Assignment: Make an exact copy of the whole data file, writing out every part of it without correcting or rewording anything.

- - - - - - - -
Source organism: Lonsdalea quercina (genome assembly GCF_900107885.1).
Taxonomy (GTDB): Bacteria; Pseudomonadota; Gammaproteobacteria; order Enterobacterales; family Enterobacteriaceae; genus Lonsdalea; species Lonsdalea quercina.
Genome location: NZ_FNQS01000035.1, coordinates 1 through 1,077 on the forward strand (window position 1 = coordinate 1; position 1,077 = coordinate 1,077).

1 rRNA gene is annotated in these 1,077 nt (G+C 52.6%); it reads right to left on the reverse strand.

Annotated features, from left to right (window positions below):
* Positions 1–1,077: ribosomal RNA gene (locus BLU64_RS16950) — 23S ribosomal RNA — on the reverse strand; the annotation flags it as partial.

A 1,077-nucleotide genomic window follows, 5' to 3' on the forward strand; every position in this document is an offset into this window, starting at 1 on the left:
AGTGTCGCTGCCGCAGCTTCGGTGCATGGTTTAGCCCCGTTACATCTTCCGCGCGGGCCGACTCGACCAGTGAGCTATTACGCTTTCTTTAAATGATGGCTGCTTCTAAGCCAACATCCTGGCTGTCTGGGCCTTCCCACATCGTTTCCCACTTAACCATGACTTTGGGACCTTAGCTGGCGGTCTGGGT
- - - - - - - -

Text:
Source organism: Lonsdalea quercina (genome assembly GCF_900107885.1).
Taxonomy (GTDB): Bacteria; Pseudomonadota; Gammaproteobacteria; order Enterobacterales; family Enterobacteriaceae; genus Lonsdalea; species Lonsdalea quercina.
Genome location: NZ_FNQS01000035.1, coordinates 1 through 1,077 on the forward strand (window position 1 = coordinate 1; position 1,077 = coordinate 1,077).

1 rRNA gene is annotated in these 1,077 nt (G+C 52.6%); it reads right to left on the reverse strand.

Annotated features, from left to right (window positions below):
* Positions 1–1,077: ribosomal RNA gene (locus BLU64_RS16950) — 23S ribosomal RNA — on the reverse strand; the annotation flags it as partial.

A 1,077-nucleotide genomic window follows, 5' to 3' on the forward strand; every position in this document is an offset into this window, starting at 1 on the left:
AGTGTCGCTGCCGCAGCTTCGGTGCATGGTTTAGCCCCGTTACATCTTCCGCGCGGGCCGACTCGACCAGTGAGCTATTACGCTTTCTTTAAATGATGGCTGCTTCTAAGCCAACATCCTGGCTGTCTGGGCCTTCCCACATCGTTTCCCACTTAACCATGACTTTGGGACCTTAGCTGGCGGTCTGGGT